ST. PAUL, Minn. - On August 9, 2007, the ACLU of Minnesota announced that a financial settlement has been reached in its long-running "flying while black" lawsuit against the federal Drug Enforcement Administration. Ms. Bonita Rhodes Berg, represented by the ACLU of Minnesota, settled her claims for a cash payment of $20,000. The DEA agreed to the settlement after losing repeated motions to have the case dismissed and after the DEA was forced to turn over data that the DEA itself had collected regarding airport stops and searches by DEA Special Agent Tammy Key. This settlement is believed to be the first of its kind involving the DEA.
Ms. Rhodes Berg was stopped by Agent Key after arriving at the Minneapolis-St.Paul International Airport on an early morning flight from Los Angeles in February 2001. The search of Ms. Berg's handbag revealed her Bible study materials and diet and cosmetics items. Ms. Rhodes Berg's commented on her experience saying, "This has been a long and stressful process and I am glad the lawsuit is over. I thank God that I had my attorneys, the ACLU of Minnesota, the support of my two sons, granddaughter, and members of my church, at St. Peter's AME, along with friends and former co-wokers at BNSF RR in St. Paul. The true test for me will be my return trip back to Minneapolis after flying to see my son in Los Angeles. Because of what happened, it has been six years since my last visit. Being stopped by the DEA made me afraid to fly and I worried about being stopped again. But now, if this was to happen to me again, I know I have the right not to answer questions regarding a cold drug stop by the DEA. I can say "no" with confidence and just walk away."
Minneapolis Attorney Tim Branson, who was part of the team of volunteer lawyers who represented Ms. Rhodes Berg, commented about the settlement saying, "The evidence - specifically the data that the DEA itself had collected in response to a presidential directive by then President Clinton - proved that Ms. Berg's allegations of racial profiling were well-founded." As summarized by Federal District Court Judge Michael J. Davis in his February 2, 2007 order denying the DEA's motion for summary judgment, the data the DEA had begun to collect in 2000 showed that 88 percent of the individuals "cold"-stopped by Agent Key at the Minneapolis-St. Paul Airport during the first 12 months of data collection were minorities. A "cold" stop is where a member of the traveling public is stopped based solely on a DEA agent's observation of the traveling person, which is in contrast to a "hot" stop where an individual is stopped based on a tip of other investigative information received before the stop. The data also showed that none of the individuals cold-stopped by Agent Key were white males, and that none of the overwhelmingly minority persons cold-stopped by Agent Key was found to be carrying drugs or drug money.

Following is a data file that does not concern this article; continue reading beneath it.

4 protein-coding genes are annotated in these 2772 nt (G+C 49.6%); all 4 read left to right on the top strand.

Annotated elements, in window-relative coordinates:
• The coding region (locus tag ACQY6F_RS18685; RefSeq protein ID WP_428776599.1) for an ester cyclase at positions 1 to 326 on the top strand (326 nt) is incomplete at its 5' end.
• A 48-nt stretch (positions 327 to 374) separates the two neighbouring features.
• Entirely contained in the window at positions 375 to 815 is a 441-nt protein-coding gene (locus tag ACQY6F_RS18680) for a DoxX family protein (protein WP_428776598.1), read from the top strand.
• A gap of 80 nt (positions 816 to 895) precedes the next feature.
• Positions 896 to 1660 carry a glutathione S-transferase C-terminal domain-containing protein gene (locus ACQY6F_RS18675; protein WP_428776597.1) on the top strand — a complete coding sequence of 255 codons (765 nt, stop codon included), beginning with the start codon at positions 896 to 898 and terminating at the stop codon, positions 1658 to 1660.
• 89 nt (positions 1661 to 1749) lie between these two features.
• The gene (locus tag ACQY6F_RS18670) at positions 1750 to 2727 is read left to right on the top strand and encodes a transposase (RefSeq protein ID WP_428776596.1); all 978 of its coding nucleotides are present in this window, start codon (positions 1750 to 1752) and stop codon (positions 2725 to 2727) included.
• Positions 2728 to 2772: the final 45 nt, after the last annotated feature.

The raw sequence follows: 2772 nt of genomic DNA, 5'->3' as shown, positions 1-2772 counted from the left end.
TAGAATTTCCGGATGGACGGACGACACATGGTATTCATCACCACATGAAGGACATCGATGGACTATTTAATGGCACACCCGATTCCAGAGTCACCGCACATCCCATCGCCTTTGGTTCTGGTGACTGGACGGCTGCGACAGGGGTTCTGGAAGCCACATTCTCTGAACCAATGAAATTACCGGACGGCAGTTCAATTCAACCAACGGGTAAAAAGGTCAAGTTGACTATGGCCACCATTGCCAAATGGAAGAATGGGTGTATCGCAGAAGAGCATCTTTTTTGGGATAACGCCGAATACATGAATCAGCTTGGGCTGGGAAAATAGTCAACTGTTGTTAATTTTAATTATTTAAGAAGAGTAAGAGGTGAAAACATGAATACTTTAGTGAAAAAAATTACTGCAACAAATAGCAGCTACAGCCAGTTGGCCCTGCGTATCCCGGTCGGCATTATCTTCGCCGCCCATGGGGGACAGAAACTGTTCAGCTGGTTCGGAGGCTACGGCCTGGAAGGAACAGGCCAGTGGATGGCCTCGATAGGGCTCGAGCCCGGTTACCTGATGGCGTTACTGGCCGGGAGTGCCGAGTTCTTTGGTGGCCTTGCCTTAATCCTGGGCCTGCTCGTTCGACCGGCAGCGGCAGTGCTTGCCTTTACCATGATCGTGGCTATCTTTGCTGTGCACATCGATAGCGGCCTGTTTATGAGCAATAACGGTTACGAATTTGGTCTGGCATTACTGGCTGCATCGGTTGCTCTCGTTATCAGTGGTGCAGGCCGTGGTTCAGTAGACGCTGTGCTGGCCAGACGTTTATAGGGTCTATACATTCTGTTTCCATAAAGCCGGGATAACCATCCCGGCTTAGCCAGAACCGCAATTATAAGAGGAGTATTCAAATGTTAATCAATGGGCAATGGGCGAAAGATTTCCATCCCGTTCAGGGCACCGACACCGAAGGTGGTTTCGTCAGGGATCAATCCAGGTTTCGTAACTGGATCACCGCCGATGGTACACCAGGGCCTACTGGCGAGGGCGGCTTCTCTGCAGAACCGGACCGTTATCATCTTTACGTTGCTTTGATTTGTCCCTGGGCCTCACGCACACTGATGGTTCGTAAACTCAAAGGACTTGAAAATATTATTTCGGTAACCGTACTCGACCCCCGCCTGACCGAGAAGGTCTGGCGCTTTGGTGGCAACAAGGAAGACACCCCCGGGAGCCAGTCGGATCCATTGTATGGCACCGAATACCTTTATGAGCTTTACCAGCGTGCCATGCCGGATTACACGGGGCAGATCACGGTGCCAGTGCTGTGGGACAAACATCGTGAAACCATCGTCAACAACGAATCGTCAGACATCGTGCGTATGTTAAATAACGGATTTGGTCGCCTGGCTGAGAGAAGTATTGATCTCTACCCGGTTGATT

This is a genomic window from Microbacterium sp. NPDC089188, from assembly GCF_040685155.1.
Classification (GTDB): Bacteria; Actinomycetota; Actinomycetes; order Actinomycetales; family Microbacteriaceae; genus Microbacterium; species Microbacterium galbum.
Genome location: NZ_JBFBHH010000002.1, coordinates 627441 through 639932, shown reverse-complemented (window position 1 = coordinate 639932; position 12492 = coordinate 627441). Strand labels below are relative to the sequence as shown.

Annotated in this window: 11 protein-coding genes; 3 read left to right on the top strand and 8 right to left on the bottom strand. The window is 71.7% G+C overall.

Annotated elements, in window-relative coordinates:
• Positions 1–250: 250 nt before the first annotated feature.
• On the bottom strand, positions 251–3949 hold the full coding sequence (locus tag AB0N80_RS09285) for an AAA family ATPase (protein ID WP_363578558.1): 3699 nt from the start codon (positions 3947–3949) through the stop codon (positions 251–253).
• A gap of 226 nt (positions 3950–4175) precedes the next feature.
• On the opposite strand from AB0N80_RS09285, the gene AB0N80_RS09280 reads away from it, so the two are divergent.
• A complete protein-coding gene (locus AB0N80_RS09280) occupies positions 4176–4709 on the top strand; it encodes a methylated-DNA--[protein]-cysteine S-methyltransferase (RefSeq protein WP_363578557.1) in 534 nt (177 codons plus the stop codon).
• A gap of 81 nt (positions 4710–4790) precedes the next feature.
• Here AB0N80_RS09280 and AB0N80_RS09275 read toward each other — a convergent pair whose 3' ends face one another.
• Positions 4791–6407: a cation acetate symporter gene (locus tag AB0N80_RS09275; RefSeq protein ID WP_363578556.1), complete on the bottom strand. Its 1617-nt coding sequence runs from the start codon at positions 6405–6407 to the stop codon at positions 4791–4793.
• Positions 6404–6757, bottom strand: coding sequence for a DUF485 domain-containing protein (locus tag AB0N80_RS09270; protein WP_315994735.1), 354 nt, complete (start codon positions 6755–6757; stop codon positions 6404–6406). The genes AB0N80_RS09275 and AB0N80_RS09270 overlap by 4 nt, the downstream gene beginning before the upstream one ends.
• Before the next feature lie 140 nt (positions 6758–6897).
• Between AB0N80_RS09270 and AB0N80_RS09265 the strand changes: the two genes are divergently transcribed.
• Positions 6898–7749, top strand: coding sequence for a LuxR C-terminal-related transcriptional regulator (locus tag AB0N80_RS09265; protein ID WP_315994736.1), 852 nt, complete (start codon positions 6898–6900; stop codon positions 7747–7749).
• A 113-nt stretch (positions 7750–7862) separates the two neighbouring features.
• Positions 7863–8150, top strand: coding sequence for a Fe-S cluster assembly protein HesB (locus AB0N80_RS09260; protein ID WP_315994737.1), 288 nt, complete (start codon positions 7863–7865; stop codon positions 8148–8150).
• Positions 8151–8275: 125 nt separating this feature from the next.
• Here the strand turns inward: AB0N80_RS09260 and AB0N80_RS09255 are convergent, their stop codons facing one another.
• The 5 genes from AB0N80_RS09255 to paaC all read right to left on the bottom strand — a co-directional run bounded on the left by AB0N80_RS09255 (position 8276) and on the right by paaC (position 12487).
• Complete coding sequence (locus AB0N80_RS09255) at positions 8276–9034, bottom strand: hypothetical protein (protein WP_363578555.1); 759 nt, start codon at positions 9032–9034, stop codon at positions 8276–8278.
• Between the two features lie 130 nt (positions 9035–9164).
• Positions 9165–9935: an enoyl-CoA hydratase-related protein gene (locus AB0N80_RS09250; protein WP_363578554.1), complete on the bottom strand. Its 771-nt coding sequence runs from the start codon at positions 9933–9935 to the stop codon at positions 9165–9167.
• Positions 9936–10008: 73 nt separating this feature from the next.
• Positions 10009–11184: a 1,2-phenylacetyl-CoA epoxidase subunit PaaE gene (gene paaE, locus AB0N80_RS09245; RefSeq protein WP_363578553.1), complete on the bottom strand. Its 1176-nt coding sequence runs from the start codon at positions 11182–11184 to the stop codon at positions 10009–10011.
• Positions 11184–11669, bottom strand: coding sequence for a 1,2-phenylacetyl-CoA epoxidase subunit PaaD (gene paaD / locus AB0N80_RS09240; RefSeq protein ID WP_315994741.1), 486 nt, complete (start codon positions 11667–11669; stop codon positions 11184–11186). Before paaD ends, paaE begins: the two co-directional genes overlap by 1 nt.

The written reasons Agent Key listed for her cold stops of Ms. Rhodes Berg and other African-American travelers were that they were traveling from drug "source" cities such as Los Angeles or Detroit, and carrying no bags, little baggage, or only a computer bag, a small carry-on bag, or a medium-sized heavy carry-on bag. The federal court found these innocuous reasons to be evidence of racial profiling. As Judge Davis ruled, "[c]ommon sense suggests that the ‘no bags,' ‘little bags,' ‘computer bags,' ‘heavy bags,' and other innocuous criteria upon which Key based her suspicions must apply equally to people of all races who deplane from source cities."
As part of the settlement, Ms. Rhodes Berg and the ACLU of Minnesota also secured the public release of certain data collected by the DEA, as well as information regarding the DEA's actions and inactions to remedy racial profiling. The release of this information could prove useful for others who might want to pursue the DEA for additional racial profiling data. The ACLU of Minnesota intends to share this information with the Council on Crime and Justice and with others upon request.
to share this information with the Council on Crime and Justice and with others upon request.
ACLU-MN Cooperating Attorneys in this matter are Timothy Branson, Dorsey & Whitney; and Albert Goins, Goins Law Offices.
More information about this case can be found on our Berg v. DEA page.